My last day as an investigator
Welp, the time has come, my last day as an investigator. Sideshowbob’s saga has come to and end.
Crazy to think that it’s already been almost 3 years since I started scouring this forum seeking answers to my questions about being an investigator.
That is why I’m writing this post, so I could share my experiences with those who are looking to get into this field eventually.
It’s been a unique experience, this is one of the jobs where you’re given some training and then just cut loose into the wild.
No office to go to, no set schedule, spending an entire afternoon in your undies, or on the road, every day has been different.
I’m currently staring at a rather large stack of business cards that I’ve accrued over the last 2 and a half years. Each one a little trophy of sorts.
It’s just crazy to think about all the people I’ve interviewed, from rocket scientists to actual delta force dudes and everything in between, I definitely learned a lot.
What I liked about the job:
Work from home/Setting your own schedule (no brainer)
Travel (I’ve been on quite a few TDY assignments in other states and I’ve been able to catch up with old friends and family that I haven’t seen in 10+ years).
Meeting really interesting people, some of them not so interesting.
Management was good (at least for me).
Pay and expense reimbursements were always on time.
What I disliked about the job:
Case reopens. The bane of every investigators existence. The worst part is, there are times where I would submit a case, and months would go by and I’m sitting here thinking everything must have been good to go, then BAM, that case gets sent back to me, 6 months after I sent it in.
Definitely annoying. It just sucked always feeling like you were doing something wrong.
On the few times I actually used vacation days, it was hard to relax knowing there would be reopens waiting for me as soon as I got back.
Why I’m leaving:
I haven’t had a raise in 2.5 years. I’ve been a level 1 this whole time. Even while producing at a level 2 - 3, I was never able to move up in levels because my “quality metric” was never good enough, I couldn’t get promoted unless I maintained quality above 85% for 3 consecutive months.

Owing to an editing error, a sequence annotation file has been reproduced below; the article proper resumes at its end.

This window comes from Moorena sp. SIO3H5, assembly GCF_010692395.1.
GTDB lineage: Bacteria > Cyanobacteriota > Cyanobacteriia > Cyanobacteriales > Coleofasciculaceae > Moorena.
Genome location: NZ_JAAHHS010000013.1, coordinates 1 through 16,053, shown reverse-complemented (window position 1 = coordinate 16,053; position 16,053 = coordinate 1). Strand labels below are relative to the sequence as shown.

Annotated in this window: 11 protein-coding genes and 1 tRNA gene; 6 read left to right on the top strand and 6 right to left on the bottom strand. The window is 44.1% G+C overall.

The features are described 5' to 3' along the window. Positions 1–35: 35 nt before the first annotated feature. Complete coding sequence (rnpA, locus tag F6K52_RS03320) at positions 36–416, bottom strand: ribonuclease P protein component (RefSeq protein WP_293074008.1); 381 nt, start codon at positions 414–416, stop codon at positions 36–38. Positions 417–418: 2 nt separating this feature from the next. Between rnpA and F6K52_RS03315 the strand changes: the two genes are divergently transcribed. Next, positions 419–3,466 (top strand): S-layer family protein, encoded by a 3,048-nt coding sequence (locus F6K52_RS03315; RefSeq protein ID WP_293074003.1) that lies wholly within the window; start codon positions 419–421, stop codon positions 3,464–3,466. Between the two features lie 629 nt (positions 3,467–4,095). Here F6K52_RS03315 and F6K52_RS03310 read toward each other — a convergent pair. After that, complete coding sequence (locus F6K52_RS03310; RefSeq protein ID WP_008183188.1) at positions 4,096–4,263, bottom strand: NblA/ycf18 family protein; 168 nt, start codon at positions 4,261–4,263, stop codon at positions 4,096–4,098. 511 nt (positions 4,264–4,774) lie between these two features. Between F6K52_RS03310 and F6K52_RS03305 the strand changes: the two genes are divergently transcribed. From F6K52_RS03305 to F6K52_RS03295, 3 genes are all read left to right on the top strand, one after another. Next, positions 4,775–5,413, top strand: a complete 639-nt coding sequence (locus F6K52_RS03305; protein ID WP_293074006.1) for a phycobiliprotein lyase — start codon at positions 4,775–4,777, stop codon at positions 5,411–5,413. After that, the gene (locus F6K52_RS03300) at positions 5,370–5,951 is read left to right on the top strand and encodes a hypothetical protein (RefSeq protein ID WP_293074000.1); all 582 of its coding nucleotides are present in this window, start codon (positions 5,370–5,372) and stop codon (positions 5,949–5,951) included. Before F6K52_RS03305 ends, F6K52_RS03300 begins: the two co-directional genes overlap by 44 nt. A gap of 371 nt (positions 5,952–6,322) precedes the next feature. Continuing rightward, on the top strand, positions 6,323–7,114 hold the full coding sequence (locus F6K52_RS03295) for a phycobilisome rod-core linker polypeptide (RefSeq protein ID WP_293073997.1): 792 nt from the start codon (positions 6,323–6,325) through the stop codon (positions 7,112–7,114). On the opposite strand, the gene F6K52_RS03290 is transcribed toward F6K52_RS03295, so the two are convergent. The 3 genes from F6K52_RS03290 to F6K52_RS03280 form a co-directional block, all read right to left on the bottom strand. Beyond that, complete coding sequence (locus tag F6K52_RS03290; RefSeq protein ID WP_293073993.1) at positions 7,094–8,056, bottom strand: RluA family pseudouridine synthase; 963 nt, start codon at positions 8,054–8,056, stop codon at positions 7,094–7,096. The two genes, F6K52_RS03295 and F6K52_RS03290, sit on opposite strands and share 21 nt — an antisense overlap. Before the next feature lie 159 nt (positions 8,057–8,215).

Even if I had two months above 85% and one at 84%, it still didn’t matter. I should have tried harder I guess.
I stopped caring and stressing about it after a while and just went back to producing the bare minimum for a level 1, especially after the bonus structure was modified and I went from receiving $1500 - $3000 per quarter to basically nothing.
Despite being a field trainer, completing numerous TDY assignments and working on 4 other contracts aside from DCSA, I still couldn’t land that level increase. I’m not trying to come off as disgruntled, I just really put in a lot work but couldn’t manage to get the pay to match.
Even before COVID-19 the workload was sparse, the future of this industry is too uncertain to consider staying.
The last two weeks there hasn’t been enough work, to the point where they have been forcing people to use PTO, just wasn’t worth worrying about.
I found a better opportunity in the security department for a local DoD contractor. Well, I don’t know if it will be better, but I’m willing to give it a shot.
I told myself that I would avoid an office job like the plague, but here we are. The new position pays a lot more than I’m making now, so I’ll suck it up and be grateful.
For the most part, I thoroughly enjoyed my time as an investigator, I even loved it at times. I just couldn’t deal with the low pay anymore and the uncertainty regarding the future of the industry.
If you made it this far, thanks for reading. Best of luck to all the other investigators on here